Difference between herpes simplex virus type 1 and type 2 neonatal encephalitis in neurological outcome

Lancet. 1988 Jan 2-9;1(8575-6):1-4. doi: 10.1016/s0140-6736(88)90997-x.


24 infants consecutively treated with acyclovir or vidarabine for neonatal herpes simplex virus (HSV) encephalitis were followed up for 6 months to 3 years to assess neurological and developmental outcome. 15 patients had HSV-2 and 9 had HSV-1 encephalitis. Infants with HSV-2 encephalitis presented with a higher frequency of seizures, greater pleocytosis and protein concentrations in the cerebrospinal fluid, and more frequent evidence of structural damage on computerised tomographic scans of the brain than did those with HSV-1 encephalitis. 1 patient died. All 9 HSV-1 patients were normal at follow-up (mean 19.4 months) compared with only 4 (23%) of the 14 surviving HSV-2 infected infants (p = 0.003). Among infants with HSV-2 encephalitis, 50% became microcephalic; 57% had seizure disorders; 64% had ophthalmological defects; 64% had cerebral palsy; and 57% had mental retardation. Infants with neonatal HSV-1 encephalitis treated with systemic antiviral chemotherapy have excellent neurological outcomes; the neurological morbidity of those with HSV-2 encephalitis is still high.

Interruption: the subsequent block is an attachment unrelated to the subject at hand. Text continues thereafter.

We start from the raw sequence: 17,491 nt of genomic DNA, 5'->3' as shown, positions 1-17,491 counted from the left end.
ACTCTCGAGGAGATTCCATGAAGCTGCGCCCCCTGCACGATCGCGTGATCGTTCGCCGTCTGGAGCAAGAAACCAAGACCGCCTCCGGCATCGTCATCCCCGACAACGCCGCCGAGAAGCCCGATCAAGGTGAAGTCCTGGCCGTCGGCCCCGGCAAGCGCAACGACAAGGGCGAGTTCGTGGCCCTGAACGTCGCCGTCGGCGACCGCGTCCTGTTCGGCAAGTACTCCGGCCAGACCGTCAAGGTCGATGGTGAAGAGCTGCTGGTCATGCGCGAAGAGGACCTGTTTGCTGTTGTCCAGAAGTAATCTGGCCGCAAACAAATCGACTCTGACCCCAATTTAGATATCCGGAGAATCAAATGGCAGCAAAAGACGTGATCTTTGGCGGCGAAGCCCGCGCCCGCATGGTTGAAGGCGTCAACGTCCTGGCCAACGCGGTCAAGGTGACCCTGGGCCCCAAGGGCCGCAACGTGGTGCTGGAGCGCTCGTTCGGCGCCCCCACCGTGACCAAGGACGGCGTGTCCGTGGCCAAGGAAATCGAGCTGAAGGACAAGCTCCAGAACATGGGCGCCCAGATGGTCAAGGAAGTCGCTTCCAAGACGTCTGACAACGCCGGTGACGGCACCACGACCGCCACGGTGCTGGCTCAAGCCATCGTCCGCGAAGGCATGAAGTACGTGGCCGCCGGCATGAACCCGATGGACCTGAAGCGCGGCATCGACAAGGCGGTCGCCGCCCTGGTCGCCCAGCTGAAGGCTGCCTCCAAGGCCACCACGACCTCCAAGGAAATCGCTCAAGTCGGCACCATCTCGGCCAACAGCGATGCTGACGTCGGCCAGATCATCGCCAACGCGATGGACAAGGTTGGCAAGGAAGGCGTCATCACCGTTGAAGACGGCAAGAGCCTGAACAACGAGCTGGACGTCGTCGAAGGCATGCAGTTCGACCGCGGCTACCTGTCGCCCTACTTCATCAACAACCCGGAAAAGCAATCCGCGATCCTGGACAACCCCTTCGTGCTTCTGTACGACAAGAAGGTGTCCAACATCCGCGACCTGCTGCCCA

Publication types

  • Clinical Trial
  • Randomized Controlled Trial
  • Research Support, Non-U.S. Gov't
  • Research Support, U.S. Gov't, P.H.S.

MeSH terms

  • Acyclovir / therapeutic use
  • Brain / physiopathology
  • Central Nervous System Diseases / cerebrospinal fluid
  • Central Nervous System Diseases / diagnostic imaging
  • Central Nervous System Diseases / etiology*
  • Electroencephalography
  • Follow-Up Studies
  • Herpes Simplex / complications*
  • Herpes Simplex / diagnostic imaging
  • Herpes Simplex / drug therapy
  • Herpes Simplex / physiopathology
  • Humans
  • Infant, Newborn
  • Radiography
  • Vidarabine / therapeutic use


  • Vidarabine
  • Acyclovir